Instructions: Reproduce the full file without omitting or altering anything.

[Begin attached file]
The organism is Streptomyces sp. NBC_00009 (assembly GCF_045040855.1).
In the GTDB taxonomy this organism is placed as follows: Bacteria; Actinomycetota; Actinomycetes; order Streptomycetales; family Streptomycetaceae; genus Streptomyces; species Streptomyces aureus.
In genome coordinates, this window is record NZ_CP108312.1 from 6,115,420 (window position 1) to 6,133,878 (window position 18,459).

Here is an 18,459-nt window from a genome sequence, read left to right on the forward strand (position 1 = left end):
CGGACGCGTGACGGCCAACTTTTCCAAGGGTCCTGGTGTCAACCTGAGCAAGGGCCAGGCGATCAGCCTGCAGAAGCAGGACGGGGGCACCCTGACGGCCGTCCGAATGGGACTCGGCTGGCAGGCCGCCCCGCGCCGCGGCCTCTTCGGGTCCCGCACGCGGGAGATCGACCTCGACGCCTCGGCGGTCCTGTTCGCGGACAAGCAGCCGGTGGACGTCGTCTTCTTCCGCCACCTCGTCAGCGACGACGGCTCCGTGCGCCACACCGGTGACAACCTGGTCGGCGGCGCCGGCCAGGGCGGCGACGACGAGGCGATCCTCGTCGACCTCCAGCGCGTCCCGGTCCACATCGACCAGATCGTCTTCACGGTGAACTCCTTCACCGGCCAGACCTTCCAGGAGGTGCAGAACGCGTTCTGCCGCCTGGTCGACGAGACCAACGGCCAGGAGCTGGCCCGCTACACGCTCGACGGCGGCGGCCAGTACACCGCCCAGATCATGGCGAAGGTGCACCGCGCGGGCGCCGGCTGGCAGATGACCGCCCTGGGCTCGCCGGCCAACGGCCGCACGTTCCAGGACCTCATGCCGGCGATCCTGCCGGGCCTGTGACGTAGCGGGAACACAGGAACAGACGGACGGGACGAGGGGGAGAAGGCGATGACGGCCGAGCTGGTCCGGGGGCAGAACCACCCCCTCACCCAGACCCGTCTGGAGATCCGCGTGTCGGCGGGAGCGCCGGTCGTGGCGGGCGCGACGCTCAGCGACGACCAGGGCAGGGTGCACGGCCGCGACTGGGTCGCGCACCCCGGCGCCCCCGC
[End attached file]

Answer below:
The organism is Streptomyces sp. NBC_00009 (assembly GCF_045040855.1).
In the GTDB taxonomy this organism is placed as follows: Bacteria; Actinomycetota; Actinomycetes; order Streptomycetales; family Streptomycetaceae; genus Streptomyces; species Streptomyces aureus.
In genome coordinates, this window is record NZ_CP108312.1 from 6,115,420 (window position 1) to 6,133,878 (window position 18,459).

Here is an 18,459-nt window from a genome sequence, read left to right on the forward strand (position 1 = left end):
CGGACGCGTGACGGCCAACTTTTCCAAGGGTCCTGGTGTCAACCTGAGCAAGGGCCAGGCGATCAGCCTGCAGAAGCAGGACGGGGGCACCCTGACGGCCGTCCGAATGGGACTCGGCTGGCAGGCCGCCCCGCGCCGCGGCCTCTTCGGGTCCCGCACGCGGGAGATCGACCTCGACGCCTCGGCGGTCCTGTTCGCGGACAAGCAGCCGGTGGACGTCGTCTTCTTCCGCCACCTCGTCAGCGACGACGGCTCCGTGCGCCACACCGGTGACAACCTGGTCGGCGGCGCCGGCCAGGGCGGCGACGACGAGGCGATCCTCGTCGACCTCCAGCGCGTCCCGGTCCACATCGACCAGATCGTCTTCACGGTGAACTCCTTCACCGGCCAGACCTTCCAGGAGGTGCAGAACGCGTTCTGCCGCCTGGTCGACGAGACCAACGGCCAGGAGCTGGCCCGCTACACGCTCGACGGCGGCGGCCAGTACACCGCCCAGATCATGGCGAAGGTGCACCGCGCGGGCGCCGGCTGGCAGATGACCGCCCTGGGCTCGCCGGCCAACGGCCGCACGTTCCAGGACCTCATGCCGGCGATCCTGCCGGGCCTGTGACGTAGCGGGAACACAGGAACAGACGGACGGGACGAGGGGGAGAAGGCGATGACGGCCGAGCTGGTCCGGGGGCAGAACCACCCCCTCACCCAGACCCGTCTGGAGATCCGCGTGTCGGCGGGAGCGCCGGTCGTGGCGGGCGCGACGCTCAGCGACGACCAGGGCAGGGTGCACGGCCGCGACTGGGTCGCGCACCCCGGCGCCCCCGC